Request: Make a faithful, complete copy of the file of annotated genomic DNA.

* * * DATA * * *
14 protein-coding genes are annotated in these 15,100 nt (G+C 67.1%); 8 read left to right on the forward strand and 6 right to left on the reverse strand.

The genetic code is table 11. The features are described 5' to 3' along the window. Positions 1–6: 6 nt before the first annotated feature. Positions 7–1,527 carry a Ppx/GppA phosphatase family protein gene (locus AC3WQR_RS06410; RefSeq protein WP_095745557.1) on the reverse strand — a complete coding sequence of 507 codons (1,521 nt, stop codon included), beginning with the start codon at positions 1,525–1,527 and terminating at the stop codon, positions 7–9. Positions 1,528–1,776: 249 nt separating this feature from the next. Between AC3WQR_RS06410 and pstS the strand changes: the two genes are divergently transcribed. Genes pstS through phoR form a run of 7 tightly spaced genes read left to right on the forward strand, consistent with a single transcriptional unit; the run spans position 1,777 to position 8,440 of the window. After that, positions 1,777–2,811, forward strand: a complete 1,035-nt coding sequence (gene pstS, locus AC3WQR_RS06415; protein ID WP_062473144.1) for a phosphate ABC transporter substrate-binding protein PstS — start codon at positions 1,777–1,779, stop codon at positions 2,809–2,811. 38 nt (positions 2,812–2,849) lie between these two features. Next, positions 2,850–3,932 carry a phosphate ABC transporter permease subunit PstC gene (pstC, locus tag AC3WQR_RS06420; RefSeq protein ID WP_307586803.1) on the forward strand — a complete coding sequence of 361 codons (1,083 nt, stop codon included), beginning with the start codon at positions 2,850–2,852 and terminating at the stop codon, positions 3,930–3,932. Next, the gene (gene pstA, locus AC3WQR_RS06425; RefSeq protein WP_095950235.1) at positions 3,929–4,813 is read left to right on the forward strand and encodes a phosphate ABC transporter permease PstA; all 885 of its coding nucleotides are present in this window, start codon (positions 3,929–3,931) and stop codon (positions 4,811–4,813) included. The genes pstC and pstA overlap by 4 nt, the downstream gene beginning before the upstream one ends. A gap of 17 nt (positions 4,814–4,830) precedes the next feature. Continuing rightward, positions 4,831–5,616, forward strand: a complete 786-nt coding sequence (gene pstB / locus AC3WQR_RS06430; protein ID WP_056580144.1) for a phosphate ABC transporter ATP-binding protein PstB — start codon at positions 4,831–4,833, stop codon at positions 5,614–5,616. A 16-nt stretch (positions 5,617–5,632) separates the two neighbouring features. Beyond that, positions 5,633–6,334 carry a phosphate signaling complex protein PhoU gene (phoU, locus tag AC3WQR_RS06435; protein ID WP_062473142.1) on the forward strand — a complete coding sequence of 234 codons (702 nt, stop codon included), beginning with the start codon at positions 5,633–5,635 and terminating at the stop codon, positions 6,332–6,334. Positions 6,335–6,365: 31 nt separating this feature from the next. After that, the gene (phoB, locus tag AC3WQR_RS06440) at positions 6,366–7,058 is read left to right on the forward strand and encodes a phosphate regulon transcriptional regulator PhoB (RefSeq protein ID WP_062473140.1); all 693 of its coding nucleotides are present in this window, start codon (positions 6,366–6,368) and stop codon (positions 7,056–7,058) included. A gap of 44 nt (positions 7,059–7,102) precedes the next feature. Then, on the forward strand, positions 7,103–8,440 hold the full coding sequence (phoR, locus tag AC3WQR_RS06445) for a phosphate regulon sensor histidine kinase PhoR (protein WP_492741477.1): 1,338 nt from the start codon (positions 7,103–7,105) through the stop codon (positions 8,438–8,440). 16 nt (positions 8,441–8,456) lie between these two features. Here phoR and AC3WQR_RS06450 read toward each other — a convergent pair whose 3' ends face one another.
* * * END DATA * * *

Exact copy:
14 protein-coding genes are annotated in these 15,100 nt (G+C 67.1%); 8 read left to right on the forward strand and 6 right to left on the reverse strand.

The genetic code is table 11. The features are described 5' to 3' along the window. Positions 1–6: 6 nt before the first annotated feature. Positions 7–1,527 carry a Ppx/GppA phosphatase family protein gene (locus AC3WQR_RS06410; RefSeq protein WP_095745557.1) on the reverse strand — a complete coding sequence of 507 codons (1,521 nt, stop codon included), beginning with the start codon at positions 1,525–1,527 and terminating at the stop codon, positions 7–9. Positions 1,528–1,776: 249 nt separating this feature from the next. Between AC3WQR_RS06410 and pstS the strand changes: the two genes are divergently transcribed. Genes pstS through phoR form a run of 7 tightly spaced genes read left to right on the forward strand, consistent with a single transcriptional unit; the run spans position 1,777 to position 8,440 of the window. After that, positions 1,777–2,811, forward strand: a complete 1,035-nt coding sequence (gene pstS, locus AC3WQR_RS06415; protein ID WP_062473144.1) for a phosphate ABC transporter substrate-binding protein PstS — start codon at positions 1,777–1,779, stop codon at positions 2,809–2,811. 38 nt (positions 2,812–2,849) lie between these two features. Next, positions 2,850–3,932 carry a phosphate ABC transporter permease subunit PstC gene (pstC, locus tag AC3WQR_RS06420; RefSeq protein ID WP_307586803.1) on the forward strand — a complete coding sequence of 361 codons (1,083 nt, stop codon included), beginning with the start codon at positions 2,850–2,852 and terminating at the stop codon, positions 3,930–3,932. Next, the gene (gene pstA, locus AC3WQR_RS06425; RefSeq protein WP_095950235.1) at positions 3,929–4,813 is read left to right on the forward strand and encodes a phosphate ABC transporter permease PstA; all 885 of its coding nucleotides are present in this window, start codon (positions 3,929–3,931) and stop codon (positions 4,811–4,813) included. The genes pstC and pstA overlap by 4 nt, the downstream gene beginning before the upstream one ends. A gap of 17 nt (positions 4,814–4,830) precedes the next feature. Continuing rightward, positions 4,831–5,616, forward strand: a complete 786-nt coding sequence (gene pstB / locus AC3WQR_RS06430; protein ID WP_056580144.1) for a phosphate ABC transporter ATP-binding protein PstB — start codon at positions 4,831–4,833, stop codon at positions 5,614–5,616. A 16-nt stretch (positions 5,617–5,632) separates the two neighbouring features. Beyond that, positions 5,633–6,334 carry a phosphate signaling complex protein PhoU gene (phoU, locus tag AC3WQR_RS06435; protein ID WP_062473142.1) on the forward strand — a complete coding sequence of 234 codons (702 nt, stop codon included), beginning with the start codon at positions 5,633–5,635 and terminating at the stop codon, positions 6,332–6,334. Positions 6,335–6,365: 31 nt separating this feature from the next. After that, the gene (phoB, locus tag AC3WQR_RS06440) at positions 6,366–7,058 is read left to right on the forward strand and encodes a phosphate regulon transcriptional regulator PhoB (RefSeq protein ID WP_062473140.1); all 693 of its coding nucleotides are present in this window, start codon (positions 6,366–6,368) and stop codon (positions 7,056–7,058) included. A gap of 44 nt (positions 7,059–7,102) precedes the next feature. Then, on the forward strand, positions 7,103–8,440 hold the full coding sequence (phoR, locus tag AC3WQR_RS06445) for a phosphate regulon sensor histidine kinase PhoR (protein WP_492741477.1): 1,338 nt from the start codon (positions 7,103–7,105) through the stop codon (positions 8,438–8,440). 16 nt (positions 8,441–8,456) lie between these two features. Here phoR and AC3WQR_RS06450 read toward each other — a convergent pair whose 3' ends face one another.